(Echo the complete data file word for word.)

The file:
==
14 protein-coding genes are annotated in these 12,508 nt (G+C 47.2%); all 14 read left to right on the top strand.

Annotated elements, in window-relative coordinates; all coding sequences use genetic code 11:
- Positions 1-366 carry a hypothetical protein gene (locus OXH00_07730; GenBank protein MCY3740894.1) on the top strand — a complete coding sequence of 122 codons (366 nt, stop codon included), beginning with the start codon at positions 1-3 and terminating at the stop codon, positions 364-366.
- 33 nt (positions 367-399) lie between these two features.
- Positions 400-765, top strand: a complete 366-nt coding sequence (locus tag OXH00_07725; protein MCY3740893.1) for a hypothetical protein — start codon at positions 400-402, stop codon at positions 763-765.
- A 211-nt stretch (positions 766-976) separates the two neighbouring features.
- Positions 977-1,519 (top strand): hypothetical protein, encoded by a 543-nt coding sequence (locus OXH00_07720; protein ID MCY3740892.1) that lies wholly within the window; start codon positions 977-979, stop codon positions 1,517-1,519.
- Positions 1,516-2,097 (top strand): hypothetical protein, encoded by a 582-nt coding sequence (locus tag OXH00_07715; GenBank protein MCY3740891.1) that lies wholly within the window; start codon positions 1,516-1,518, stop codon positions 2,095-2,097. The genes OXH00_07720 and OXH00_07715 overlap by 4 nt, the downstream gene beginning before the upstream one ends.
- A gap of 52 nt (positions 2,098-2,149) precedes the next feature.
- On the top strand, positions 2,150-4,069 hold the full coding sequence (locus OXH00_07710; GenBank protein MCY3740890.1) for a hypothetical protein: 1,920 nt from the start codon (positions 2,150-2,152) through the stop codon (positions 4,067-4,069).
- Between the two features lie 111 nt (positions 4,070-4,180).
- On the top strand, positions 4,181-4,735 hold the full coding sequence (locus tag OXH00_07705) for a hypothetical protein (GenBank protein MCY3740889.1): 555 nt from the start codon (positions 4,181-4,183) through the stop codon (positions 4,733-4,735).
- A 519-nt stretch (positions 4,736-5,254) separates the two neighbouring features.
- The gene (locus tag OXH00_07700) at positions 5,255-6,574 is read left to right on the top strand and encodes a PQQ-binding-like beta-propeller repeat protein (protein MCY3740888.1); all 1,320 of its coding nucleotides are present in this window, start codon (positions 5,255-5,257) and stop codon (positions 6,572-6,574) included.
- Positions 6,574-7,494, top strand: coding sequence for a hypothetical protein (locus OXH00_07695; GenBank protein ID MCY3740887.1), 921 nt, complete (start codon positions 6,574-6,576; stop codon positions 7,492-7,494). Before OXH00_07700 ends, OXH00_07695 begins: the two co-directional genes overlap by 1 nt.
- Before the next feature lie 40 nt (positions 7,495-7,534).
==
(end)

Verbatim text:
14 protein-coding genes are annotated in these 12,508 nt (G+C 47.2%); all 14 read left to right on the top strand.

Annotated elements, in window-relative coordinates; all coding sequences use genetic code 11:
- Positions 1-366 carry a hypothetical protein gene (locus OXH00_07730; GenBank protein MCY3740894.1) on the top strand — a complete coding sequence of 122 codons (366 nt, stop codon included), beginning with the start codon at positions 1-3 and terminating at the stop codon, positions 364-366.
- 33 nt (positions 367-399) lie between these two features.
- Positions 400-765, top strand: a complete 366-nt coding sequence (locus tag OXH00_07725; protein MCY3740893.1) for a hypothetical protein — start codon at positions 400-402, stop codon at positions 763-765.
- A 211-nt stretch (positions 766-976) separates the two neighbouring features.
- Positions 977-1,519 (top strand): hypothetical protein, encoded by a 543-nt coding sequence (locus OXH00_07720; protein ID MCY3740892.1) that lies wholly within the window; start codon positions 977-979, stop codon positions 1,517-1,519.
- Positions 1,516-2,097 (top strand): hypothetical protein, encoded by a 582-nt coding sequence (locus tag OXH00_07715; GenBank protein MCY3740891.1) that lies wholly within the window; start codon positions 1,516-1,518, stop codon positions 2,095-2,097. The genes OXH00_07720 and OXH00_07715 overlap by 4 nt, the downstream gene beginning before the upstream one ends.
- A gap of 52 nt (positions 2,098-2,149) precedes the next feature.
- On the top strand, positions 2,150-4,069 hold the full coding sequence (locus OXH00_07710; GenBank protein MCY3740890.1) for a hypothetical protein: 1,920 nt from the start codon (positions 2,150-2,152) through the stop codon (positions 4,067-4,069).
- Between the two features lie 111 nt (positions 4,070-4,180).
- On the top strand, positions 4,181-4,735 hold the full coding sequence (locus tag OXH00_07705) for a hypothetical protein (GenBank protein MCY3740889.1): 555 nt from the start codon (positions 4,181-4,183) through the stop codon (positions 4,733-4,735).
- A 519-nt stretch (positions 4,736-5,254) separates the two neighbouring features.
- The gene (locus tag OXH00_07700) at positions 5,255-6,574 is read left to right on the top strand and encodes a PQQ-binding-like beta-propeller repeat protein (protein MCY3740888.1); all 1,320 of its coding nucleotides are present in this window, start codon (positions 5,255-5,257) and stop codon (positions 6,572-6,574) included.
- Positions 6,574-7,494, top strand: coding sequence for a hypothetical protein (locus OXH00_07695; GenBank protein ID MCY3740887.1), 921 nt, complete (start codon positions 6,574-6,576; stop codon positions 7,492-7,494). Before OXH00_07700 ends, OXH00_07695 begins: the two co-directional genes overlap by 1 nt.
- Before the next feature lie 40 nt (positions 7,495-7,534).